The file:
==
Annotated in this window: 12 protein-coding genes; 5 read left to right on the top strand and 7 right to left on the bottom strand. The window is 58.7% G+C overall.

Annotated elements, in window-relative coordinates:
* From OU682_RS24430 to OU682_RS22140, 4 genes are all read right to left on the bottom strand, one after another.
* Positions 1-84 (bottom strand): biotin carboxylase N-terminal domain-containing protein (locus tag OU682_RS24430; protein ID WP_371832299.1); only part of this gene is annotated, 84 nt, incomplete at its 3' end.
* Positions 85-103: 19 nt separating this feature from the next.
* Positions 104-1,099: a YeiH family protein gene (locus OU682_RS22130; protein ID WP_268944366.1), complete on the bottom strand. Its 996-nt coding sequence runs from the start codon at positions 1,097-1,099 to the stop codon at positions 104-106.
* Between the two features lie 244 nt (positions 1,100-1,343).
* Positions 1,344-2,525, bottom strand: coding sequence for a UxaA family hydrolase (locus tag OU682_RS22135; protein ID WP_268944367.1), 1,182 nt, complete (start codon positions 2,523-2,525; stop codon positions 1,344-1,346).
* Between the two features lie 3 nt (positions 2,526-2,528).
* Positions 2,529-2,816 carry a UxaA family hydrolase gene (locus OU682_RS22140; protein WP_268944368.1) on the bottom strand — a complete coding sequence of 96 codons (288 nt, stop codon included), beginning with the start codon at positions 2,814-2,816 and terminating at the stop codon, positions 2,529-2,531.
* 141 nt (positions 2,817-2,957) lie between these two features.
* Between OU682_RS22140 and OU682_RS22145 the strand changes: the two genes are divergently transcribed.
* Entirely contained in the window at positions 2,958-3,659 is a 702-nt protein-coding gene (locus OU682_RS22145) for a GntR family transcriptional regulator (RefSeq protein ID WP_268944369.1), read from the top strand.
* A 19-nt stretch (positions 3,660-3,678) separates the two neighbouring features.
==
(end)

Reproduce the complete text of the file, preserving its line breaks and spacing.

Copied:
Annotated in this window: 12 protein-coding genes; 5 read left to right on the top strand and 7 right to left on the bottom strand. The window is 58.7% G+C overall.

Annotated elements, in window-relative coordinates:
* From OU682_RS24430 to OU682_RS22140, 4 genes are all read right to left on the bottom strand, one after another.
* Positions 1-84 (bottom strand): biotin carboxylase N-terminal domain-containing protein (locus tag OU682_RS24430; protein ID WP_371832299.1); only part of this gene is annotated, 84 nt, incomplete at its 3' end.
* Positions 85-103: 19 nt separating this feature from the next.
* Positions 104-1,099: a YeiH family protein gene (locus OU682_RS22130; protein ID WP_268944366.1), complete on the bottom strand. Its 996-nt coding sequence runs from the start codon at positions 1,097-1,099 to the stop codon at positions 104-106.
* Between the two features lie 244 nt (positions 1,100-1,343).
* Positions 1,344-2,525, bottom strand: coding sequence for a UxaA family hydrolase (locus tag OU682_RS22135; protein ID WP_268944367.1), 1,182 nt, complete (start codon positions 2,523-2,525; stop codon positions 1,344-1,346).
* Between the two features lie 3 nt (positions 2,526-2,528).
* Positions 2,529-2,816 carry a UxaA family hydrolase gene (locus OU682_RS22140; protein WP_268944368.1) on the bottom strand — a complete coding sequence of 96 codons (288 nt, stop codon included), beginning with the start codon at positions 2,814-2,816 and terminating at the stop codon, positions 2,529-2,531.
* 141 nt (positions 2,817-2,957) lie between these two features.
* Between OU682_RS22140 and OU682_RS22145 the strand changes: the two genes are divergently transcribed.
* Entirely contained in the window at positions 2,958-3,659 is a 702-nt protein-coding gene (locus OU682_RS22145) for a GntR family transcriptional regulator (RefSeq protein ID WP_268944369.1), read from the top strand.
* A 19-nt stretch (positions 3,660-3,678) separates the two neighbouring features.